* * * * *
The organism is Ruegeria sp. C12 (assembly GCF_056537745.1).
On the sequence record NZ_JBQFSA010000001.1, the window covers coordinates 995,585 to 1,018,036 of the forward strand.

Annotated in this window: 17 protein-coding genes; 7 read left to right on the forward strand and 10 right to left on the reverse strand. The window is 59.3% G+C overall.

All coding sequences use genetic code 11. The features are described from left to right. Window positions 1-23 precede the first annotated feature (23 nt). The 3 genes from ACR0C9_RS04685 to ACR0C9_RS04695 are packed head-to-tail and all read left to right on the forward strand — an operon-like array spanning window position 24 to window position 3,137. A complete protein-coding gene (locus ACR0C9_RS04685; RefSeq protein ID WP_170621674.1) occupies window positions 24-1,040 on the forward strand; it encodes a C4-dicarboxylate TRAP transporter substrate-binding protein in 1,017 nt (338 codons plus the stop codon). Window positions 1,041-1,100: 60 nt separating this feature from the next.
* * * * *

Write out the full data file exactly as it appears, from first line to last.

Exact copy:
The organism is Ruegeria sp. C12 (assembly GCF_056537745.1).
On the sequence record NZ_JBQFSA010000001.1, the window covers coordinates 995,585 to 1,018,036 of the forward strand.

Annotated in this window: 17 protein-coding genes; 7 read left to right on the forward strand and 10 right to left on the reverse strand. The window is 59.3% G+C overall.

All coding sequences use genetic code 11. The features are described from left to right. Window positions 1-23 precede the first annotated feature (23 nt). The 3 genes from ACR0C9_RS04685 to ACR0C9_RS04695 are packed head-to-tail and all read left to right on the forward strand — an operon-like array spanning window position 24 to window position 3,137. A complete protein-coding gene (locus ACR0C9_RS04685; RefSeq protein ID WP_170621674.1) occupies window positions 24-1,040 on the forward strand; it encodes a C4-dicarboxylate TRAP transporter substrate-binding protein in 1,017 nt (338 codons plus the stop codon). Window positions 1,041-1,100: 60 nt separating this feature from the next.